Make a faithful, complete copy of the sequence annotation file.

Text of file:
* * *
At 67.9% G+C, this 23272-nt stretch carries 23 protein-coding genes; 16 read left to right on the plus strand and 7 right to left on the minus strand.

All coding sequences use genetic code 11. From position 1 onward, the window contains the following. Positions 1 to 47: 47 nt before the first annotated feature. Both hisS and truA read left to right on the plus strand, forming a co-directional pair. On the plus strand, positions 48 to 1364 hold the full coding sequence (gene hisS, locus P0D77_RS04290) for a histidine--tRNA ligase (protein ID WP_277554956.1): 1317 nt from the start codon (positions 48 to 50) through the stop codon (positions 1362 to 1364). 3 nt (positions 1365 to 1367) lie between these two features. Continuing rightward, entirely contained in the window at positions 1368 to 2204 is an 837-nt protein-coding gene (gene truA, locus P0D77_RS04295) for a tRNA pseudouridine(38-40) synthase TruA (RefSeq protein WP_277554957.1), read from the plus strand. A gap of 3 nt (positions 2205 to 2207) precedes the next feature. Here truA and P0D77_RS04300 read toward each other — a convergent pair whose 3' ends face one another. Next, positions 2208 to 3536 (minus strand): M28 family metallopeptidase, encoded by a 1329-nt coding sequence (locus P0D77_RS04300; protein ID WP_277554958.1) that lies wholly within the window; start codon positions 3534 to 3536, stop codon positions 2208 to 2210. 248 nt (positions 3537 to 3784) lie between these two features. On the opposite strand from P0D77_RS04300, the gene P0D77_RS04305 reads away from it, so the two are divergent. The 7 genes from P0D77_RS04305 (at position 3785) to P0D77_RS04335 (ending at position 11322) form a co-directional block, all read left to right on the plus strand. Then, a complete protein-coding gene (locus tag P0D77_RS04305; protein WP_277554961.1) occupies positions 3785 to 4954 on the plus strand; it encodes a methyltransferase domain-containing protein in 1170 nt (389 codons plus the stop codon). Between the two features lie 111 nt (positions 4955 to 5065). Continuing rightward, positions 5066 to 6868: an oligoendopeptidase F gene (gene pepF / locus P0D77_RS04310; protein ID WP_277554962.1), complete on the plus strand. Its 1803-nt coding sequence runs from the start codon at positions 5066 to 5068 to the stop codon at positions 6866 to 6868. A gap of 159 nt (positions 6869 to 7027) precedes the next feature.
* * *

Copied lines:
At 67.9% G+C, this 23272-nt stretch carries 23 protein-coding genes; 16 read left to right on the plus strand and 7 right to left on the minus strand.

All coding sequences use genetic code 11. From position 1 onward, the window contains the following. Positions 1 to 47: 47 nt before the first annotated feature. Both hisS and truA read left to right on the plus strand, forming a co-directional pair. On the plus strand, positions 48 to 1364 hold the full coding sequence (gene hisS, locus P0D77_RS04290) for a histidine--tRNA ligase (protein ID WP_277554956.1): 1317 nt from the start codon (positions 48 to 50) through the stop codon (positions 1362 to 1364). 3 nt (positions 1365 to 1367) lie between these two features. Continuing rightward, entirely contained in the window at positions 1368 to 2204 is an 837-nt protein-coding gene (gene truA, locus P0D77_RS04295) for a tRNA pseudouridine(38-40) synthase TruA (RefSeq protein WP_277554957.1), read from the plus strand. A gap of 3 nt (positions 2205 to 2207) precedes the next feature. Here truA and P0D77_RS04300 read toward each other — a convergent pair whose 3' ends face one another. Next, positions 2208 to 3536 (minus strand): M28 family metallopeptidase, encoded by a 1329-nt coding sequence (locus P0D77_RS04300; protein ID WP_277554958.1) that lies wholly within the window; start codon positions 3534 to 3536, stop codon positions 2208 to 2210. 248 nt (positions 3537 to 3784) lie between these two features. On the opposite strand from P0D77_RS04300, the gene P0D77_RS04305 reads away from it, so the two are divergent. The 7 genes from P0D77_RS04305 (at position 3785) to P0D77_RS04335 (ending at position 11322) form a co-directional block, all read left to right on the plus strand. Then, a complete protein-coding gene (locus tag P0D77_RS04305; protein WP_277554961.1) occupies positions 3785 to 4954 on the plus strand; it encodes a methyltransferase domain-containing protein in 1170 nt (389 codons plus the stop codon). Between the two features lie 111 nt (positions 4955 to 5065). Continuing rightward, positions 5066 to 6868: an oligoendopeptidase F gene (gene pepF / locus P0D77_RS04310; protein ID WP_277554962.1), complete on the plus strand. Its 1803-nt coding sequence runs from the start codon at positions 5066 to 5068 to the stop codon at positions 6866 to 6868. A gap of 159 nt (positions 6869 to 7027) precedes the next feature.